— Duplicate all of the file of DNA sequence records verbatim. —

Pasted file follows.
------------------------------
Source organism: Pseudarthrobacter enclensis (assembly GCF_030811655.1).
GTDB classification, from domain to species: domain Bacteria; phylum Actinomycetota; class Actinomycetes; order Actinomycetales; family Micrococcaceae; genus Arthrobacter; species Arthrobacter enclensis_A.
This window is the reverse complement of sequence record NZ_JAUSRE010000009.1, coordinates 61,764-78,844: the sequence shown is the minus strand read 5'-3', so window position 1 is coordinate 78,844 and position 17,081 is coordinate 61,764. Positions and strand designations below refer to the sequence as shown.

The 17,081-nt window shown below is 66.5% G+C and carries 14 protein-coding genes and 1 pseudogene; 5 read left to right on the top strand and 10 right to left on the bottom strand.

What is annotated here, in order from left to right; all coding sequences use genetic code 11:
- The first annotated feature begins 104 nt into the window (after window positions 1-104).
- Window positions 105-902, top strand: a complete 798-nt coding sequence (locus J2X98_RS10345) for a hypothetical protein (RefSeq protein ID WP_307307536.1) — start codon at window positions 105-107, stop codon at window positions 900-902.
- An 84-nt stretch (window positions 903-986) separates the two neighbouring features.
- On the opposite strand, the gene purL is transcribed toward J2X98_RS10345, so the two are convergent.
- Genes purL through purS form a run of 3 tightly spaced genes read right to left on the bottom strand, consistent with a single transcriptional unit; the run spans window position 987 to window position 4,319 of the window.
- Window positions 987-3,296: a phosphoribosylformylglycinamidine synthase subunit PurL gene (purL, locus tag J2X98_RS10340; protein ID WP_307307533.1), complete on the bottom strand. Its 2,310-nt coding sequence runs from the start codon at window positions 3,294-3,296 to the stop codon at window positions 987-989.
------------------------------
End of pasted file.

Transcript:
Source organism: Pseudarthrobacter enclensis (assembly GCF_030811655.1).
GTDB classification, from domain to species: domain Bacteria; phylum Actinomycetota; class Actinomycetes; order Actinomycetales; family Micrococcaceae; genus Arthrobacter; species Arthrobacter enclensis_A.
This window is the reverse complement of sequence record NZ_JAUSRE010000009.1, coordinates 61,764-78,844: the sequence shown is the minus strand read 5'-3', so window position 1 is coordinate 78,844 and position 17,081 is coordinate 61,764. Positions and strand designations below refer to the sequence as shown.

The 17,081-nt window shown below is 66.5% G+C and carries 14 protein-coding genes and 1 pseudogene; 5 read left to right on the top strand and 10 right to left on the bottom strand.

What is annotated here, in order from left to right; all coding sequences use genetic code 11:
- The first annotated feature begins 104 nt into the window (after window positions 1-104).
- Window positions 105-902, top strand: a complete 798-nt coding sequence (locus J2X98_RS10345) for a hypothetical protein (RefSeq protein ID WP_307307536.1) — start codon at window positions 105-107, stop codon at window positions 900-902.
- An 84-nt stretch (window positions 903-986) separates the two neighbouring features.
- On the opposite strand, the gene purL is transcribed toward J2X98_RS10345, so the two are convergent.
- Genes purL through purS form a run of 3 tightly spaced genes read right to left on the bottom strand, consistent with a single transcriptional unit; the run spans window position 987 to window position 4,319 of the window.
- Window positions 987-3,296: a phosphoribosylformylglycinamidine synthase subunit PurL gene (purL, locus tag J2X98_RS10340; protein ID WP_307307533.1), complete on the bottom strand. Its 2,310-nt coding sequence runs from the start codon at window positions 3,294-3,296 to the stop codon at window positions 987-989.